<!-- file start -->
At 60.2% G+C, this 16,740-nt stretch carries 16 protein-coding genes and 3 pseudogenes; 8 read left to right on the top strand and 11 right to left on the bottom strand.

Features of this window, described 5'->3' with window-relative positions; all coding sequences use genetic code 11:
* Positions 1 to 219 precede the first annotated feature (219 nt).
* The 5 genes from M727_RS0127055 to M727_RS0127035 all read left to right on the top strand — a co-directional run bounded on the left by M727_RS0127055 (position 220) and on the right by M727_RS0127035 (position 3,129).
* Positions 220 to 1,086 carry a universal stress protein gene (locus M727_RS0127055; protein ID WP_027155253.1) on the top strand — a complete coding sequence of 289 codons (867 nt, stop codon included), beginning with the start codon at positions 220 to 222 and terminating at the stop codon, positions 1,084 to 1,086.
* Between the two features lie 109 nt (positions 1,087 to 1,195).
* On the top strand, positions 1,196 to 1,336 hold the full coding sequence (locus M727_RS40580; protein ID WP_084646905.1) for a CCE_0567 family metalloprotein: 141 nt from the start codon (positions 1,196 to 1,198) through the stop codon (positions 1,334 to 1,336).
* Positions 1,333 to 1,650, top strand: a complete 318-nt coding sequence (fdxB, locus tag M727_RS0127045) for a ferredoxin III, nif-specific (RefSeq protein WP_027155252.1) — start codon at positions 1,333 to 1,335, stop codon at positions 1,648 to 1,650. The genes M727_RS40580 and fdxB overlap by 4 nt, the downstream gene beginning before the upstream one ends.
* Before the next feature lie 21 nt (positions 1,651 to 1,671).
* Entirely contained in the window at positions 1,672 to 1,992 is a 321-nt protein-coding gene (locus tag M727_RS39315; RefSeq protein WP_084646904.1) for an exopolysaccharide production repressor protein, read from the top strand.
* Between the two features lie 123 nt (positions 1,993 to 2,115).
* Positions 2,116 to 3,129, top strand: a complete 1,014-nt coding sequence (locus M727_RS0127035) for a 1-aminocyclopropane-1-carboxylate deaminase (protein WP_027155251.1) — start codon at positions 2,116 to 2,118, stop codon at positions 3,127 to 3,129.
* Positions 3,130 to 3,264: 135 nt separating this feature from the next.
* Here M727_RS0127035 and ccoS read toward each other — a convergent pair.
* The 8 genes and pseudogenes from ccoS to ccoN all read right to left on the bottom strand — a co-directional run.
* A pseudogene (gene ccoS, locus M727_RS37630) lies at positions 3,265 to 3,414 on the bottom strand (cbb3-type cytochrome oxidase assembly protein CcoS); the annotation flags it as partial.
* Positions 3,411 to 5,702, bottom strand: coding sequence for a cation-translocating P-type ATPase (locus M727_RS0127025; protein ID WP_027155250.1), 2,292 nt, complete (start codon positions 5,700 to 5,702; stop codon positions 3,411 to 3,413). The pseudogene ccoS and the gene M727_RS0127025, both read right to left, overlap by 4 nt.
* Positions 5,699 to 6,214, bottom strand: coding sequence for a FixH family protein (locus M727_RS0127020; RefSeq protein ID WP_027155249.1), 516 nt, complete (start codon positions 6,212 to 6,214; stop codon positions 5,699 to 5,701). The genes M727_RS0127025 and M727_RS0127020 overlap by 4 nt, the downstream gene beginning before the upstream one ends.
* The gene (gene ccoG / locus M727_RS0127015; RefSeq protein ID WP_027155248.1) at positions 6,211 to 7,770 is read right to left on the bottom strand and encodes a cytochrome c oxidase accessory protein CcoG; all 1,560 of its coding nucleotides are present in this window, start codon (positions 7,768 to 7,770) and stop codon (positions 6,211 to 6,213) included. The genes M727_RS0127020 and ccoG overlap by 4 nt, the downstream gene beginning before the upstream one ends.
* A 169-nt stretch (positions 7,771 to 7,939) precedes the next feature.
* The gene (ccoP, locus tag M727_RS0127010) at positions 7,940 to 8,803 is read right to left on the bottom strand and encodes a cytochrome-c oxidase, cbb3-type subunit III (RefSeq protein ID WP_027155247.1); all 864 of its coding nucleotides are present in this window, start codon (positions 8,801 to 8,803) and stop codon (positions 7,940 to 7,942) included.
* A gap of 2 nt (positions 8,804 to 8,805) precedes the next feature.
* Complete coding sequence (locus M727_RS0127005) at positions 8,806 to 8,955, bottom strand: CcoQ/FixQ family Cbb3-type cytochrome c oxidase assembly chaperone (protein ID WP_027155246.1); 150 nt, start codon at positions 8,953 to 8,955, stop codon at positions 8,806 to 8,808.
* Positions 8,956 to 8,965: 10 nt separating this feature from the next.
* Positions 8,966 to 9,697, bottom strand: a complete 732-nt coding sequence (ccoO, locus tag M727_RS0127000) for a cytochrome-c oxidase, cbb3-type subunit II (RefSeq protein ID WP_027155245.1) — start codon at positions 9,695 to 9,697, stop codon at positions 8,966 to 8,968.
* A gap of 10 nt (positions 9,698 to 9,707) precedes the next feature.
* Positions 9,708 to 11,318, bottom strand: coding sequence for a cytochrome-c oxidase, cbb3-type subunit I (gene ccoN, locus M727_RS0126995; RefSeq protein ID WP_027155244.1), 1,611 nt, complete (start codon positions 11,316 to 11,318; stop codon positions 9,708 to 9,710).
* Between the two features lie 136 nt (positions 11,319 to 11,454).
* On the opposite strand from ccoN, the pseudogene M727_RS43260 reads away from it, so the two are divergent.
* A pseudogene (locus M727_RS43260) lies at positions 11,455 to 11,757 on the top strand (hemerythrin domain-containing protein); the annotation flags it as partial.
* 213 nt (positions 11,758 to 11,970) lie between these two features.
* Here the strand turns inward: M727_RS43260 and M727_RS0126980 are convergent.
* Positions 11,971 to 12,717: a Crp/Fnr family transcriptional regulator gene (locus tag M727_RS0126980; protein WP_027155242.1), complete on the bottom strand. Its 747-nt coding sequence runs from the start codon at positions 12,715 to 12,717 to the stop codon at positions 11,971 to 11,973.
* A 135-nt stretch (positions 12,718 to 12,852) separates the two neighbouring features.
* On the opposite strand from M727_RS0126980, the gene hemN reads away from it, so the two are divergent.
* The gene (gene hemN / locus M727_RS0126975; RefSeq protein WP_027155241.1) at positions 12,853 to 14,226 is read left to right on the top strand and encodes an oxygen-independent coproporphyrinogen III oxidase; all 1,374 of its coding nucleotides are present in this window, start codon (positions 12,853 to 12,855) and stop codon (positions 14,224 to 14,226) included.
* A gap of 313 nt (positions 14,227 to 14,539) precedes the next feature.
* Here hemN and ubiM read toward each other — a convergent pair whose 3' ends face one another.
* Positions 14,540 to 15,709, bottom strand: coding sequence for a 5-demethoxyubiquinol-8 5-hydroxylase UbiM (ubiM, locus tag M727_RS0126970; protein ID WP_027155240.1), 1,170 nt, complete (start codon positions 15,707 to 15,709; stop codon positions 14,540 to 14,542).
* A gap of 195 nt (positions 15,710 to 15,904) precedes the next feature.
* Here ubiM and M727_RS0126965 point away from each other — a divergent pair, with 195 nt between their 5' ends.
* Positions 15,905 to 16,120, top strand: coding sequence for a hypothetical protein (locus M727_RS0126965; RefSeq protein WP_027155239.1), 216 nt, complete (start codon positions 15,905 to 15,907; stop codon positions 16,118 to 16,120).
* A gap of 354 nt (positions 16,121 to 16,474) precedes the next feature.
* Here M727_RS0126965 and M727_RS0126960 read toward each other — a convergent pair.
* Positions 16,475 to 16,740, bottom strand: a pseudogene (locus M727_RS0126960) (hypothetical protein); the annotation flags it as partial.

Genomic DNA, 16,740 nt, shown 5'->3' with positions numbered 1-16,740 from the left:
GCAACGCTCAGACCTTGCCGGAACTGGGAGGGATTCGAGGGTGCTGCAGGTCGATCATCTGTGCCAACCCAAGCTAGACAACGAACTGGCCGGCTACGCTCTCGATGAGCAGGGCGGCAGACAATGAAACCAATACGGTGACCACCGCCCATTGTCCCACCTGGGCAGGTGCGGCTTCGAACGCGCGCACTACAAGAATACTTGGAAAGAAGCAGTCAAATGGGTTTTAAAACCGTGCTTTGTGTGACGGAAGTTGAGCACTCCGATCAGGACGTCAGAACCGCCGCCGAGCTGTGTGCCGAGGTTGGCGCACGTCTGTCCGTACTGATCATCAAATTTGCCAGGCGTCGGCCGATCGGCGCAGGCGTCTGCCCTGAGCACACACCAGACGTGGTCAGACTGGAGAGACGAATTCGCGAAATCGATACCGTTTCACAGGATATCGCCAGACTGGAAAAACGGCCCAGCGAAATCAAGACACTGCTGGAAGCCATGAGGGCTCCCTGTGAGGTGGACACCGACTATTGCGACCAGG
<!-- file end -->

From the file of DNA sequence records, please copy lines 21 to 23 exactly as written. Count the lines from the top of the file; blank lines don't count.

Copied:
* The gene (ccoP, locus tag M727_RS0127010) at positions 7,940 to 8,803 is read right to left on the bottom strand and encodes a cytochrome-c oxidase, cbb3-type subunit III (RefSeq protein ID WP_027155247.1); all 864 of its coding nucleotides are present in this window, start codon (positions 8,801 to 8,803) and stop codon (positions 7,940 to 7,942) included.
* A gap of 2 nt (positions 8,804 to 8,805) precedes the next feature.
* Complete coding sequence (locus M727_RS0127005) at positions 8,806 to 8,955, bottom strand: CcoQ/FixQ family Cbb3-type cytochrome c oxidase assembly chaperone (protein ID WP_027155246.1); 150 nt, start codon at positions 8,953 to 8,955, stop codon at positions 8,806 to 8,808.